The 3 'ifs' for Mentees to Lose their Mentoring Position.
''Challenging the status quo takes commitment, courage, imagination, and, above all, dedication to learning''. Marshall Ganz
Anytime I get the chance to talk to mentees, I tell them mentoring is mentee-driven. By this, I simply mean the strength, motivation and passion that mentees bring into a mentoring relationship, play a key role in the success of that relationship. I call it the fuel that runs the engine.
For clarification, this position above does not seek to undermine the strength of mentors in a mentoring relationship. My initial post on how mentors can lose their place may be worth reading. Of course, both mentors and mentees have their key roles to play.
In this blog, I will address how mentees - who often bring this 'fuel that runs the engine', can also lose their mentoring position, if they fail to play their cards well. Here are the 3 ifs!
1. If mentees don't show readiness to Commit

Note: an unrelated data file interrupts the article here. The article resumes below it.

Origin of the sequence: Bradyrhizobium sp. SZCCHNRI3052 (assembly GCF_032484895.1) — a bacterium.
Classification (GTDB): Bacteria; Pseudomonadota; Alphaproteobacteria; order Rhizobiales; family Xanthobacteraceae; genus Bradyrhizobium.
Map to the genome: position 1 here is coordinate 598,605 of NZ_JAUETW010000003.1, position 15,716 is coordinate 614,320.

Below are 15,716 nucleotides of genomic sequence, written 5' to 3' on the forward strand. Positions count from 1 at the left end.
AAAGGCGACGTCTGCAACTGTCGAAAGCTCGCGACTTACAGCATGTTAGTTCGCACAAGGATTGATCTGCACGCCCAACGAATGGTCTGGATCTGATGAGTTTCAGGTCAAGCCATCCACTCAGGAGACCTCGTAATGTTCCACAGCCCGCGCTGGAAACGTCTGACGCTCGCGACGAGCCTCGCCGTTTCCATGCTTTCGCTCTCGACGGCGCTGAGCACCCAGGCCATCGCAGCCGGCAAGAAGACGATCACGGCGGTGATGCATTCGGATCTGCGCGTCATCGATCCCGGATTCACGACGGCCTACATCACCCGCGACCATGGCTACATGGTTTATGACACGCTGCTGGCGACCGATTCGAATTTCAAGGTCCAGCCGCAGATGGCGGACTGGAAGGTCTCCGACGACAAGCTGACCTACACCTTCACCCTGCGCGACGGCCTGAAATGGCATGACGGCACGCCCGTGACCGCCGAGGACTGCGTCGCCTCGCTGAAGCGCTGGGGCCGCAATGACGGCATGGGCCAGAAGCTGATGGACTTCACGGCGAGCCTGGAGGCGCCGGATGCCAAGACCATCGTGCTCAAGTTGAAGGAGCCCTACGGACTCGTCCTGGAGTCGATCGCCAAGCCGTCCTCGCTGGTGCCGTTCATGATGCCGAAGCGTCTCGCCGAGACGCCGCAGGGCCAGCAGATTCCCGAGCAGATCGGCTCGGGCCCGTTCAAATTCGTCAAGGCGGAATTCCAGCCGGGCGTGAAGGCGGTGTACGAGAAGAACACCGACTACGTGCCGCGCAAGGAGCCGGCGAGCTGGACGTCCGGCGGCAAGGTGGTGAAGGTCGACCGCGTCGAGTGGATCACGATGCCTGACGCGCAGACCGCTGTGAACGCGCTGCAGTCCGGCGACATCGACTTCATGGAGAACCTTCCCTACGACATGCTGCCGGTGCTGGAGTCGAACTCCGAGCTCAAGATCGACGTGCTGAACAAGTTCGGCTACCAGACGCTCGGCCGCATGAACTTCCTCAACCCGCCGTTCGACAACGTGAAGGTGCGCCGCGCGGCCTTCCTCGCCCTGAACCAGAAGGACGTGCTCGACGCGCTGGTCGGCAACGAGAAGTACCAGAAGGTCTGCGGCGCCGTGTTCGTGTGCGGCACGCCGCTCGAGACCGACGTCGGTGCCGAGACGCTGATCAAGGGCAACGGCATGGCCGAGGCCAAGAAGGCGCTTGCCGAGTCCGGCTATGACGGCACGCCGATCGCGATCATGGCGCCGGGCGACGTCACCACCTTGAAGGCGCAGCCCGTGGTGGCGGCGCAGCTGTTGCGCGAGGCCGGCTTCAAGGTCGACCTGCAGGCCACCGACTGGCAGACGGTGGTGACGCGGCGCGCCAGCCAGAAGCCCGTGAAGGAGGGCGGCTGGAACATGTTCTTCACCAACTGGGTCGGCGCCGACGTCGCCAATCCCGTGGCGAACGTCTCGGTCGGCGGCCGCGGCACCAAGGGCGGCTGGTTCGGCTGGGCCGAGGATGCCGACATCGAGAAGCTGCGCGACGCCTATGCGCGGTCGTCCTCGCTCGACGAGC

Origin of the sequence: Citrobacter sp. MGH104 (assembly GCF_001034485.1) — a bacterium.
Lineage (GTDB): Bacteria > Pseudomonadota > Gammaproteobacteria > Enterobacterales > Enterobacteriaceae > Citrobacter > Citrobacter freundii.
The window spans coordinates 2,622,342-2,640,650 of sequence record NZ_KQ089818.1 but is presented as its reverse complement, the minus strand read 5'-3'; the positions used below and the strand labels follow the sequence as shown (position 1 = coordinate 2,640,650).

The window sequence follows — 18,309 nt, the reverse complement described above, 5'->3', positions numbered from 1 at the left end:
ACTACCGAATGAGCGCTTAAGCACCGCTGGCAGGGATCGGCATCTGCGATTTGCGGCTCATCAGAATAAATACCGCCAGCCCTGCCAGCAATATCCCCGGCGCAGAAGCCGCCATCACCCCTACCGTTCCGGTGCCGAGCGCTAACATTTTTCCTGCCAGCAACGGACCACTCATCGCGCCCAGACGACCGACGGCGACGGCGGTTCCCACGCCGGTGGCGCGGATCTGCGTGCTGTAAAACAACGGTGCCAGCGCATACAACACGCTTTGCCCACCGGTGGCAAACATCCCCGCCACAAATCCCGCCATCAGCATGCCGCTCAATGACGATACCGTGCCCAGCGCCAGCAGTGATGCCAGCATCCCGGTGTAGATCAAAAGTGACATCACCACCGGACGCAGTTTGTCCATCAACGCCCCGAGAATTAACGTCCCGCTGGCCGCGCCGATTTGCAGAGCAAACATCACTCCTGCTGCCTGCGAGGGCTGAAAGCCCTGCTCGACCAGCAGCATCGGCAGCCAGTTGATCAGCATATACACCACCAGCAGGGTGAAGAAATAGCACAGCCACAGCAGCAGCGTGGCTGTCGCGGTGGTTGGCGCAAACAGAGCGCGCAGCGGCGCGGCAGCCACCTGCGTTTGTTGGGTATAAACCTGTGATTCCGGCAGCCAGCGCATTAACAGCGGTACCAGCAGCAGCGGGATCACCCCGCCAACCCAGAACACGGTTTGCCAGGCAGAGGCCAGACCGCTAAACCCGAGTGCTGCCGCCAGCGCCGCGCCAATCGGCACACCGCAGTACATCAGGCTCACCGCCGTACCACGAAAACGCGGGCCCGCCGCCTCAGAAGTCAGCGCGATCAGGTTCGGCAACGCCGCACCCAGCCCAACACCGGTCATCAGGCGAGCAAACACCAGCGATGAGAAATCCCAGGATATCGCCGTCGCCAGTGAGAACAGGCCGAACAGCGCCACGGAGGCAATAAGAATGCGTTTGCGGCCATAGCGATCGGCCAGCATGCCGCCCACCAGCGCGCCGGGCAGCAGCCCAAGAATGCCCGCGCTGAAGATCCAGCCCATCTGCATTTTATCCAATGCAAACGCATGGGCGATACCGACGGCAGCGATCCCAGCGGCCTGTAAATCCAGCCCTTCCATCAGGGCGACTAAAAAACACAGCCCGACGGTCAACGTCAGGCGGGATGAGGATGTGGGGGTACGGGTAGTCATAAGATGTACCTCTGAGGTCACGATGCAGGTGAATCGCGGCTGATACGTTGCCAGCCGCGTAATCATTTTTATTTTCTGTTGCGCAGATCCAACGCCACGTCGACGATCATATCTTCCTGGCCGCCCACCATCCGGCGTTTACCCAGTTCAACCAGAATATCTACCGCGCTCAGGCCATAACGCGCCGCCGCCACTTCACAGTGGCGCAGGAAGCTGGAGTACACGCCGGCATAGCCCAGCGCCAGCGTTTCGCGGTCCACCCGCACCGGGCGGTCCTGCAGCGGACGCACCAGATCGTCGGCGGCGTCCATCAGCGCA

Readiness indicate preparation! I have had mentees who consistently don't show up at meetings on time. I know of others who get very occupied with other things during meeting conversations, and don't even bother to take notes. These are signs that such mentees are not ready to commit. Such weak mentee behavior is a catalyst for killing the enthusiasm of mentors.
2. If mentees don't show readiness to Learn
Learning is a process which requires intense effort. To identify readiness to learn, mentees need to answer these questions: How ready am I to invest time and other resources to learn? How ready am I to sacrifice other competing desires in order to learn? Do I make time to reflect on the key things my mentor shares with me? Do I come to mentoring sessions with good questions to improve my learning? Finding honest answers to these questions are crucial for every mentee.
3. If mentees don’t show readiness to Grow
When mentees are able to connect their day-to-day learning with their long term goals, it is a good sign of growth. One way mentees inspire their mentors is to talk about their future goals, and show how the mentorship today supports their tomorrow. Most good mentors want to hear this. It makes them feel they are contributing to something bigger - not just for the now, but also for the future.
In life, opportunities are time bound, and this includes mentoring relationships. It is therefore needful for mentees to value such opportunities - when mentors come along. Avoiding these 3 things are therefore very crucial.
If you are ready to commit, ready to learn, and ready to grow, but have no mentor to support you, kindly connect with #MeetMentors. We are here to support your growth.